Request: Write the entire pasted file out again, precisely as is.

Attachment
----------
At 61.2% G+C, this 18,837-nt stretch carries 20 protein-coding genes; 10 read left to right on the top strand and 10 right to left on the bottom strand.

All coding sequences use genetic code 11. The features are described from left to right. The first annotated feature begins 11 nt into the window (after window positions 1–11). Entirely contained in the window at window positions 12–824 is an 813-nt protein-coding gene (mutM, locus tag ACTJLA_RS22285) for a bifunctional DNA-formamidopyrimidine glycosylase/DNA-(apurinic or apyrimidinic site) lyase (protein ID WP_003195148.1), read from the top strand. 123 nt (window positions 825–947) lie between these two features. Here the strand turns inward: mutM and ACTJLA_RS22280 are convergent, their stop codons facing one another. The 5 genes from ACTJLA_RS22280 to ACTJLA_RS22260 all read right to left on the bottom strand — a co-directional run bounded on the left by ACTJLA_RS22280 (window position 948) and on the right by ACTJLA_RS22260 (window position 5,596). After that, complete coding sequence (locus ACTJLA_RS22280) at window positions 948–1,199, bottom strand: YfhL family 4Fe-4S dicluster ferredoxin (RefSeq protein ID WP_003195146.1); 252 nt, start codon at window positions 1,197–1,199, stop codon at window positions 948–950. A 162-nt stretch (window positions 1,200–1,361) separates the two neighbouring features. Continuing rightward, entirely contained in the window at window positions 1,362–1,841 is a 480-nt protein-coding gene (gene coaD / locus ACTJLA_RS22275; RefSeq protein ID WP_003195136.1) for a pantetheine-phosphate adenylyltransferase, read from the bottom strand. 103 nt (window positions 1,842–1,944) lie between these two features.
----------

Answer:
At 61.2% G+C, this 18,837-nt stretch carries 20 protein-coding genes; 10 read left to right on the top strand and 10 right to left on the bottom strand.

All coding sequences use genetic code 11. The features are described from left to right. The first annotated feature begins 11 nt into the window (after window positions 1–11). Entirely contained in the window at window positions 12–824 is an 813-nt protein-coding gene (mutM, locus tag ACTJLA_RS22285) for a bifunctional DNA-formamidopyrimidine glycosylase/DNA-(apurinic or apyrimidinic site) lyase (protein ID WP_003195148.1), read from the top strand. 123 nt (window positions 825–947) lie between these two features. Here the strand turns inward: mutM and ACTJLA_RS22280 are convergent, their stop codons facing one another. The 5 genes from ACTJLA_RS22280 to ACTJLA_RS22260 all read right to left on the bottom strand — a co-directional run bounded on the left by ACTJLA_RS22280 (window position 948) and on the right by ACTJLA_RS22260 (window position 5,596). After that, complete coding sequence (locus ACTJLA_RS22280) at window positions 948–1,199, bottom strand: YfhL family 4Fe-4S dicluster ferredoxin (RefSeq protein ID WP_003195146.1); 252 nt, start codon at window positions 1,197–1,199, stop codon at window positions 948–950. A 162-nt stretch (window positions 1,200–1,361) separates the two neighbouring features. Continuing rightward, entirely contained in the window at window positions 1,362–1,841 is a 480-nt protein-coding gene (gene coaD / locus ACTJLA_RS22275; RefSeq protein ID WP_003195136.1) for a pantetheine-phosphate adenylyltransferase, read from the bottom strand. 103 nt (window positions 1,842–1,944) lie between these two features.